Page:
This is a guest post written by architect Jeff Echols, the founder of echoEngagement, an Indianapolis-based brand storytelling firm. Jeff is s a Storyteller, a Networker; a Connector. He crafts engaging stories for businesses, individuals and organizations around their unique passion, purpose and value.
- There’s a statistic that gets thrown around from time to time in professional services industries like architecture. It says that 80% of new commissions come from repeat clients and referrals.
If that number is anywhere close to accurate, then is seems pretty clear what you have to do to win the game.
I published a case study recently where the small architecture firm I highlighted could trace $10 million dollars of construction back to just 4 people. They were the repeat clients and referrers; the R&R’s.
Could 10 Be 20?
What if that firm had 8 R&R’s instead of 4? Would they have had $20 million on the books instead of $10?
See, the funny thing about statistics is that you often only know one side of the equation. In this case, 80% could be $10 million, but it could also be $20 million. You have to find a way to leverage the other side of the equation.
You have to get more of your clients to come back for their next project and more to refer their friends and colleagues to you.
Your Number One Job
In this type of environment, when it comes to marketing your number one job has to be to craft a story that resonates so powerfully with your Ideal Client that they feel compelled to share it with other people like themselves.
Sometimes, when I’m talking to a prospective client they’ll wonder how I can work with two architecture firms in the same market. What if they’re competitors?
Architecture is a competitive industry. It only makes sense right? If we’re all depending on that 80% how can anyone get ahead?
What If Someone Steals My Stuff?
Some Architects take on a protectionist mindset. They guard their client lists and their unique value proposition with their lives. They’re worried that their unique knowledge or their client will be stolen.
Well, I’ve got news for you. No matter what it is that you do, it’s probably not that unique.
If you make a popular widget, it will be knocked off in a Chinese factory within months. If you have an app in the App Store, someone is already working on copying it. If you design tiny houses, you’re not alone.
Your story is the only thing that can’t be stolen.
In “Start With Why,” Simon Sinek talks about What, How and Why … “Every organization on the planet knows What they do … some know How they do it … but very, very few organizations know Why they do it.”
Since you’re an Architect, you may design schools … your What.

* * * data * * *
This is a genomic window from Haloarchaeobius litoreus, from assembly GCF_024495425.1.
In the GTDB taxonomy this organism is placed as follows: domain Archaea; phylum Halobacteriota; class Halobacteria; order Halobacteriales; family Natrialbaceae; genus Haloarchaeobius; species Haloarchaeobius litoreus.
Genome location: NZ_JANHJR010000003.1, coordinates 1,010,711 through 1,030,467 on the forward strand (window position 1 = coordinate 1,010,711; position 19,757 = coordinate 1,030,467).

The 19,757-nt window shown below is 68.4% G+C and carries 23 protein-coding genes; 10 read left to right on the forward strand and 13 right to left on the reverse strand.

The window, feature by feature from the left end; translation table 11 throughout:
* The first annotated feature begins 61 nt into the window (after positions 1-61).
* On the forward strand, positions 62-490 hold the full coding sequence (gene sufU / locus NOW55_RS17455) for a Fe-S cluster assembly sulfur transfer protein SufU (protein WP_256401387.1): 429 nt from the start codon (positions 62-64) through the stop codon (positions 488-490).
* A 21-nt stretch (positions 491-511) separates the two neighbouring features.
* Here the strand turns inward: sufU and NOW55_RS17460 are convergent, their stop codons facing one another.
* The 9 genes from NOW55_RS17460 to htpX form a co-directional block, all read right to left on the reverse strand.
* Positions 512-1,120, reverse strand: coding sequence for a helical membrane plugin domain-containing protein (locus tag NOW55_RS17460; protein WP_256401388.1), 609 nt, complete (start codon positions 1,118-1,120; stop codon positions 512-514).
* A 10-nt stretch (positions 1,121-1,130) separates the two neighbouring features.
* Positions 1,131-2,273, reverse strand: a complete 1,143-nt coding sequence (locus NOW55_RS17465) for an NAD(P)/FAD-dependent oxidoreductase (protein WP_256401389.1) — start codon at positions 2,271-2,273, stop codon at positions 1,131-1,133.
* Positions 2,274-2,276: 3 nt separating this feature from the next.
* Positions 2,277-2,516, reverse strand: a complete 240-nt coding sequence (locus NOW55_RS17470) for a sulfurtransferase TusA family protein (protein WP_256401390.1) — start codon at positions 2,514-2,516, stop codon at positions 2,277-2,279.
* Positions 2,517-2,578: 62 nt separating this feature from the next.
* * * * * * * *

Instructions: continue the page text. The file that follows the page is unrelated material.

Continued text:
You may have a unique process or approach that makes you stand out from other School Architects … your How.
I may look at you and your success and decide I’m going to be a School Architect too. I can ‘steal’ your What.
In fact, once I’ve learned what your unique process is, I can ‘steal’ that too. Better yet, maybe I’ll just hire one of your best employees to replicate your How at my firm.
But what about your Why? Why do you do what you do?
You Have To Make An Emotional Connection
If you want your story to resonate with your Ideal Client, that client that you hope will share your story, you have to make an emotional connection with them. When those clients understand and identify with your Why, an emotional connection is made.
Now before you dismiss this as being too warm and fuzzy or think it’s time to start singing “Kum Ba Yah,” think about this:
Have you ever bought a car just because it had 4 wheels? Every car on the market has 4 wheels.
Have you ever bought a car just because it was blue? I had a roommate in college that did, but that’s another story for another time.
Have you ever recommended a 4-wheeled, blue car to a friend? Probably not.
Have you ever bought a car because of the manufacturer’s intense commitment to safety or quality or fun?
Have you recommended THAT car to a friend? Probably so.
What’s Your Story?
Whether you’re telling it or not, your architecture firm has a story. The question is what’s that story and who’s telling it?
Does that story create an emotional connection with your Ideal Client? Does it resonate so powerfully with your Ideal Client that they feel compelled to share it? Are you leveraging the other side of the equation?
Make your story work for you. It’s the key to your success.
Question: What is your story? Why do you do what you do?